Despite the ubiquity of restaurant inspections, few studies have been published about the correlations between restaurant inspection scores or violations and foodborne illness, and the conclusions are conflicting (6–12). Methodologic problems, including the rarity of reported foodborne outbreaks in relation to the number of restaurants and the small percentage of suspected foodborne illnesses linked to epidemiologically confirmed, restaurant-associated outbreaks, make such analyses difficult. The intensity of surveillance for foodborne disease can markedly influence the number of foodborne disease outbreaks reported in a jurisdiction, and a substantial proportion of restaurant-associated foodborne illnesses probably goes unreported. This study did not assess foodborne illness as an endpoint but rather examined characteristics of an inspection system that would be expected to be associated with a consistent, predictable, and reliable foodborne illness prevention system. The limited data available on outbreaks in Tennessee suggest that restaurant inspection scores alone do not predict the likelihood of a foodborne outbreak occurring in a particular establishment.
We are not aware of published data addressing which items on a routine restaurant inspection are demonstrated to lead to improved food safety within an establishment. The Tennessee Department of Health inspection protocol and the federal Food Code (4) after which it is modeled include assessment of a variety of factors of limited importance in directly preventing foodborne illness. These items include condition surfaces that do not contact food, floors, walls and ceilings, lighting, and ventilation. Such factors would be expected to substantially influence an observer’s impression of overall cleanliness and safety of an operation, but isolated characteristics have not been shown to correlate with food safety. A substantial number of inspections with a final score of >90 also had critical violations; likewise, some restaurants with scores <80 had no critical violations. While most common violations are noncritical items, these data serve as a reminder that overall score alone is not necessarily a sufficient measure of restaurant safety. A number of studies have examined the effect of inspection frequency on restaurant sanitation (9,13–16). We did not observe a meaningful difference in scores on the basis of time since previous inspection, although because of state laws requiring inspections every 6 months, the variation in intervals was limited. Data from other programs with more variation in inspection frequency might be helpful in assessing the potential effect of time since last inspection.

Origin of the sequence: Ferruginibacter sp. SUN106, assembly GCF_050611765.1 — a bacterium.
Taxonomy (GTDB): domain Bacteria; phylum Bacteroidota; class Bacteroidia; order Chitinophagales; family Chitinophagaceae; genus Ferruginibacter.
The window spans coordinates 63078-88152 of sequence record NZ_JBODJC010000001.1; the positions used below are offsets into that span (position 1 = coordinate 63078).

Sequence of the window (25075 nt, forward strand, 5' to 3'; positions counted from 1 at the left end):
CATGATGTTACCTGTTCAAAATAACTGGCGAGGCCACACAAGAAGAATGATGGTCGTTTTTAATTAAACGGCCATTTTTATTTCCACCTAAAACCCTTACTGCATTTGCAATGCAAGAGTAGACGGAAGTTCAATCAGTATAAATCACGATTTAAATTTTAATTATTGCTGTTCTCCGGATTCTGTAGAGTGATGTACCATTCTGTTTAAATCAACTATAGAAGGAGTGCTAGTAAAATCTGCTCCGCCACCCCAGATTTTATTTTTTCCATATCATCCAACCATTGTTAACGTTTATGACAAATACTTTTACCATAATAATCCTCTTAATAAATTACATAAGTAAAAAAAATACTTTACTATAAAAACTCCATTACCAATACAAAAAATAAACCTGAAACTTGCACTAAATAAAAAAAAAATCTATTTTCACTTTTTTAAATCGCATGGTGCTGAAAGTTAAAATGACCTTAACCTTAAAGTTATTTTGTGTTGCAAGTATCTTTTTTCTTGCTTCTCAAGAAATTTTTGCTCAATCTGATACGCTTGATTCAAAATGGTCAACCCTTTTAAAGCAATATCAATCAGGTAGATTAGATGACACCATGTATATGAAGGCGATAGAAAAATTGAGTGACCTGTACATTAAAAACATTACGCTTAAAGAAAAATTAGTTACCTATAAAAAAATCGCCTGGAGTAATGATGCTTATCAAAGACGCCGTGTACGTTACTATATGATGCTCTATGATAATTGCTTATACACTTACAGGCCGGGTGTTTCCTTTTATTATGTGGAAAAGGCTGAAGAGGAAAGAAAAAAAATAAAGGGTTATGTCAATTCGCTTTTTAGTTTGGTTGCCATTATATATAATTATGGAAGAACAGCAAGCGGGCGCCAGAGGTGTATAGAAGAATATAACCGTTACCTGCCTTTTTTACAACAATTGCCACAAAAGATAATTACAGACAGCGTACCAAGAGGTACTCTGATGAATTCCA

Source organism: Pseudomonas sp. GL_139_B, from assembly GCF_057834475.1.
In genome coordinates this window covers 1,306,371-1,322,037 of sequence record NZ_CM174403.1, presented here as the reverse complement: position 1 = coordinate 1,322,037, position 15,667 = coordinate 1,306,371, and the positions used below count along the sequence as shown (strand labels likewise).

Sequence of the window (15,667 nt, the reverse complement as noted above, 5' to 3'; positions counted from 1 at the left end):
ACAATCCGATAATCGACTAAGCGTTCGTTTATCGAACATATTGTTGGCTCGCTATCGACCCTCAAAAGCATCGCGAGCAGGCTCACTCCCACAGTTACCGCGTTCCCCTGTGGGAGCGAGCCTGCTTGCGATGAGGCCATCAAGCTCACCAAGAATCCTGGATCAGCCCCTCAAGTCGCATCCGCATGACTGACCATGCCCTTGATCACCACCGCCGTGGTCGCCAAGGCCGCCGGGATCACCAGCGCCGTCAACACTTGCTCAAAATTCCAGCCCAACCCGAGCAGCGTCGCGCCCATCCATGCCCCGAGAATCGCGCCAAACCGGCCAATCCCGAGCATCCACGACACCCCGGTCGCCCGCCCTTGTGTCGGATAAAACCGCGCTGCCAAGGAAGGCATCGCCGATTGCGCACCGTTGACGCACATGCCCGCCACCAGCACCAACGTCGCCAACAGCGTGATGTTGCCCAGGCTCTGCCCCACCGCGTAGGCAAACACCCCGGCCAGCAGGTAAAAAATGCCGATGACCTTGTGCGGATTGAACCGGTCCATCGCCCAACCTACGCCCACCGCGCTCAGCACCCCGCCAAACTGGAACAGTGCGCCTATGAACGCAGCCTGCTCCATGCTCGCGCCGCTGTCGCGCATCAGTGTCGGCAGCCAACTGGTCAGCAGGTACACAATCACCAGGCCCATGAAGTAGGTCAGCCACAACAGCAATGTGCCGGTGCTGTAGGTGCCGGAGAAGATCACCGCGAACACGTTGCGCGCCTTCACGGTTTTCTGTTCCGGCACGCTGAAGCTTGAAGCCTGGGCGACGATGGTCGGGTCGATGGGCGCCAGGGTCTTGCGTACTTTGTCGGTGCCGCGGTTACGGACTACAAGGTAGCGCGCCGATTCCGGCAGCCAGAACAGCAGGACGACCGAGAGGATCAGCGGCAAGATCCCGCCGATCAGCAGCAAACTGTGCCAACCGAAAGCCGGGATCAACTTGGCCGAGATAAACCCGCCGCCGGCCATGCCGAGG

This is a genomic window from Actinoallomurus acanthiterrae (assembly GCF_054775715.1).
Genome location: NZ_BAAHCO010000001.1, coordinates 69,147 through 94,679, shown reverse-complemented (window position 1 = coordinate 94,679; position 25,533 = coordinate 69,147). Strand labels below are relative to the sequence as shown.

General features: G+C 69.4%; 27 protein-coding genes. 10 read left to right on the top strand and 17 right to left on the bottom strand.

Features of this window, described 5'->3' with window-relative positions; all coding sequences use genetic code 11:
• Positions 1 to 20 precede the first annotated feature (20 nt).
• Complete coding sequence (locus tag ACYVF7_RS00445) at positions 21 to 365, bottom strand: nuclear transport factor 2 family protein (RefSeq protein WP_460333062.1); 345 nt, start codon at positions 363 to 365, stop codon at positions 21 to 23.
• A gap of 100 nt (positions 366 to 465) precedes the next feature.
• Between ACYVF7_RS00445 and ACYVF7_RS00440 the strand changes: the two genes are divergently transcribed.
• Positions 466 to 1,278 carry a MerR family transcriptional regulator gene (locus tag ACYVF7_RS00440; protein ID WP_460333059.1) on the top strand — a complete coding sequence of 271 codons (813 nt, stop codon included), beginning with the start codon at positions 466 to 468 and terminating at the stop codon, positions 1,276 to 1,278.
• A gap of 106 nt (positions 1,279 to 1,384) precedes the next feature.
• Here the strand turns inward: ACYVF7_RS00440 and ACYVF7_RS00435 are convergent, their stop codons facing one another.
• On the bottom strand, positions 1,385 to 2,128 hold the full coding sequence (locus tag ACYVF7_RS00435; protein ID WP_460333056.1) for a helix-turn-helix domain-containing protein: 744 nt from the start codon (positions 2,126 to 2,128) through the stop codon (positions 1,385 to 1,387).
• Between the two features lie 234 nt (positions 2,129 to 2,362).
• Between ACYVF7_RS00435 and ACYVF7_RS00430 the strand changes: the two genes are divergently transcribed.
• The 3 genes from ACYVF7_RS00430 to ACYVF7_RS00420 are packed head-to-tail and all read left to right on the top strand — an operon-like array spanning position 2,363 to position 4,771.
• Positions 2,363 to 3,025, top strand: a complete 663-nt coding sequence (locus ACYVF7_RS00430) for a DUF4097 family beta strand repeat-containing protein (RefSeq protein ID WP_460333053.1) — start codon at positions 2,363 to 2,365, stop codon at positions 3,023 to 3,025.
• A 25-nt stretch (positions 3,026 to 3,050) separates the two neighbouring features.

Restaurant inspections serve an additional goal of ensuring immediate physical safety of patrons and workers in the environment. Further studies to determine the most efficient and effective methods for assessing factors associated with food safety will be important to help improve the inspection system. Recent introduction of Hazard Analysis and Critical Control Points systems in many areas of the foodservice industry are an attempt to focus proactively on issues important to food safety (4).